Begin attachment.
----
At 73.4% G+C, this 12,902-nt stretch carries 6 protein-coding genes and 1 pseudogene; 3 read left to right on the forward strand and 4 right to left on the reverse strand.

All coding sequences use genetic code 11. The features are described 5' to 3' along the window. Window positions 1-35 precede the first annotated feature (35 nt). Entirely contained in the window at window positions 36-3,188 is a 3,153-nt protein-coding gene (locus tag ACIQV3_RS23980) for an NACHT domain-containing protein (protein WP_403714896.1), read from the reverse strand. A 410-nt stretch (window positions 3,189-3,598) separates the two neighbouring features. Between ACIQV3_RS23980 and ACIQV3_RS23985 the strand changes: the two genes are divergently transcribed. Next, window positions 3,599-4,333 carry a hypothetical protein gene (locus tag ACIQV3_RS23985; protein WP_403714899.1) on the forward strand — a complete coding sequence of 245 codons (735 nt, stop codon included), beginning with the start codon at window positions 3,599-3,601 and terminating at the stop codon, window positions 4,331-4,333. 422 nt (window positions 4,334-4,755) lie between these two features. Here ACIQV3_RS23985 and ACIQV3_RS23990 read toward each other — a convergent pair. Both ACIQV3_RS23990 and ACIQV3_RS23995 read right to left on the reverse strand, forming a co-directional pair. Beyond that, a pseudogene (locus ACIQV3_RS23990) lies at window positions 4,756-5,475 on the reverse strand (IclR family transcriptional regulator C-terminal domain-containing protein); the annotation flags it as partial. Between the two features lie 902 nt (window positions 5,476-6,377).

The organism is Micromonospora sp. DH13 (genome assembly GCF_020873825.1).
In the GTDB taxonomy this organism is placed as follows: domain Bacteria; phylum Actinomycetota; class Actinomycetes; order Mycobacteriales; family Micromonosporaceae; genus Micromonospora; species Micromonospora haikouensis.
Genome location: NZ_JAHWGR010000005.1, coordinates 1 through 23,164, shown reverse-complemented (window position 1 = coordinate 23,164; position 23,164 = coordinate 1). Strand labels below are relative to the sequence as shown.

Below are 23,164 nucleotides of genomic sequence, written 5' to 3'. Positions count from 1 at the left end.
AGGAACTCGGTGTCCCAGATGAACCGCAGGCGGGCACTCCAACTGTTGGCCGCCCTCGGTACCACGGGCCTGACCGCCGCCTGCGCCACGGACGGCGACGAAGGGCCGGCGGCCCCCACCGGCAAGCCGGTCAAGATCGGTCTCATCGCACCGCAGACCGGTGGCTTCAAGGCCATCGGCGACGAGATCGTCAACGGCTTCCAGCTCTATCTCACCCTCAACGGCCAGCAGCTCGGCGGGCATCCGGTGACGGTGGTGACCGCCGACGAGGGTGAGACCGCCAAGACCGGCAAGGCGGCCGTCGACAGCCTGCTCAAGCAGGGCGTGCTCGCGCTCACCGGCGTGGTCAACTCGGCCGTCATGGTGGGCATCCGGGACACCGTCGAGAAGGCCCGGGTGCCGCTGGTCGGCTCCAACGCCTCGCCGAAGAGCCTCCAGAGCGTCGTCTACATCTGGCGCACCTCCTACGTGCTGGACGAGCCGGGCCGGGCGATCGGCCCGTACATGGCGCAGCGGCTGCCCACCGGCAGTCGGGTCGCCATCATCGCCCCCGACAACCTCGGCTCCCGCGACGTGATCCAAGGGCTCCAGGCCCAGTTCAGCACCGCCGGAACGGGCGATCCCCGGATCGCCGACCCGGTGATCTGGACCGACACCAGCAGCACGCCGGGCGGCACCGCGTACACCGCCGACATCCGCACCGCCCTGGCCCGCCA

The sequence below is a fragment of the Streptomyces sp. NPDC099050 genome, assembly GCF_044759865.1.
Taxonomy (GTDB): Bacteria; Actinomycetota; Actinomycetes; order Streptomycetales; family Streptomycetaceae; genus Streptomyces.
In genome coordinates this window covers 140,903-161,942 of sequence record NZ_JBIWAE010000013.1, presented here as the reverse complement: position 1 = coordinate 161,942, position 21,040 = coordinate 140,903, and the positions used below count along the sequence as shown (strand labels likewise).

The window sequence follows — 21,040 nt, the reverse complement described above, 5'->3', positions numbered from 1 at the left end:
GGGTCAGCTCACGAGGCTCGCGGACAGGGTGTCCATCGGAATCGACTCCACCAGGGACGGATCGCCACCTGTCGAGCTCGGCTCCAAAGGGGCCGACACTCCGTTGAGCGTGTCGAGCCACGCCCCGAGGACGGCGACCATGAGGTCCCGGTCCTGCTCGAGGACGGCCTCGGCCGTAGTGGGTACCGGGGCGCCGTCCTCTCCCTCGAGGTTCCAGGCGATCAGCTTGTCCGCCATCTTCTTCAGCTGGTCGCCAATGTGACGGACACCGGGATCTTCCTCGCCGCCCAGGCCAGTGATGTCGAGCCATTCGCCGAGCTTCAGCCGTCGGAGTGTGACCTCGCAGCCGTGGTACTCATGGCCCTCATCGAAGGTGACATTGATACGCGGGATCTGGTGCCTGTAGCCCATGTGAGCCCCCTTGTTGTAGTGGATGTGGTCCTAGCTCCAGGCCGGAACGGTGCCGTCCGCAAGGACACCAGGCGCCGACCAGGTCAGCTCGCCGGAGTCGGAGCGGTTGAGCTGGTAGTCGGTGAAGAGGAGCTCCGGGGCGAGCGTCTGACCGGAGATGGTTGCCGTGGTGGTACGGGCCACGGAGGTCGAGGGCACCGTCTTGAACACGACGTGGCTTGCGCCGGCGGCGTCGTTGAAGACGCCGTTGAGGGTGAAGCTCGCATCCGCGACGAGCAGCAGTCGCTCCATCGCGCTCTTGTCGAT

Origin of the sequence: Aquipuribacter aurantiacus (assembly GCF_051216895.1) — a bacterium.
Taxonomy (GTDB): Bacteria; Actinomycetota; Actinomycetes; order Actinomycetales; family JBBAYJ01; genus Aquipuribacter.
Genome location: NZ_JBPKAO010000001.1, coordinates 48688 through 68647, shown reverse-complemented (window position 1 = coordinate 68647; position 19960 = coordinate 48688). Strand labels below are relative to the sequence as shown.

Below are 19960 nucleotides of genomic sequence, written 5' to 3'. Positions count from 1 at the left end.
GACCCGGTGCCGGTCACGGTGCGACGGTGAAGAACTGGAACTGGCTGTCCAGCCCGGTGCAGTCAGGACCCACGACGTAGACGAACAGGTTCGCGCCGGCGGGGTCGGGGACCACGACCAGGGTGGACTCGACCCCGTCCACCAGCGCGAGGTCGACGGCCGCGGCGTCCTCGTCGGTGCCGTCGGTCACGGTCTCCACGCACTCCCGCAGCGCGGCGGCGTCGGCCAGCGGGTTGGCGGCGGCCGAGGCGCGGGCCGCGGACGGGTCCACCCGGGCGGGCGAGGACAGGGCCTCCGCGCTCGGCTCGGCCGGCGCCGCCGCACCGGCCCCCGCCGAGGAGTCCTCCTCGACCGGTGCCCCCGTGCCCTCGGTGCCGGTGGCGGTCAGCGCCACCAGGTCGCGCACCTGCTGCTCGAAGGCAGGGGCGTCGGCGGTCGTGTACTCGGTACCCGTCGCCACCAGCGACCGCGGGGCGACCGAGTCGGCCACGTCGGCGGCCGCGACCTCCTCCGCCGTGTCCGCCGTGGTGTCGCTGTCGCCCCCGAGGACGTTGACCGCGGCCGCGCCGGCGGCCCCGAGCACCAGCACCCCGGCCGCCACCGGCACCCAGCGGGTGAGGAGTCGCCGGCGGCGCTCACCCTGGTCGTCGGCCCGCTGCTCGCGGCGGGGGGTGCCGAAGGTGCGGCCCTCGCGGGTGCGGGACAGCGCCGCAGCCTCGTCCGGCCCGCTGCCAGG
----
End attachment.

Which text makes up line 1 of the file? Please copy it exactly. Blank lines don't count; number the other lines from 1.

At 73.4% G+C, this 12,902-nt stretch carries 6 protein-coding genes and 1 pseudogene; 3 read left to right on the forward strand and 4 right to left on the reverse strand.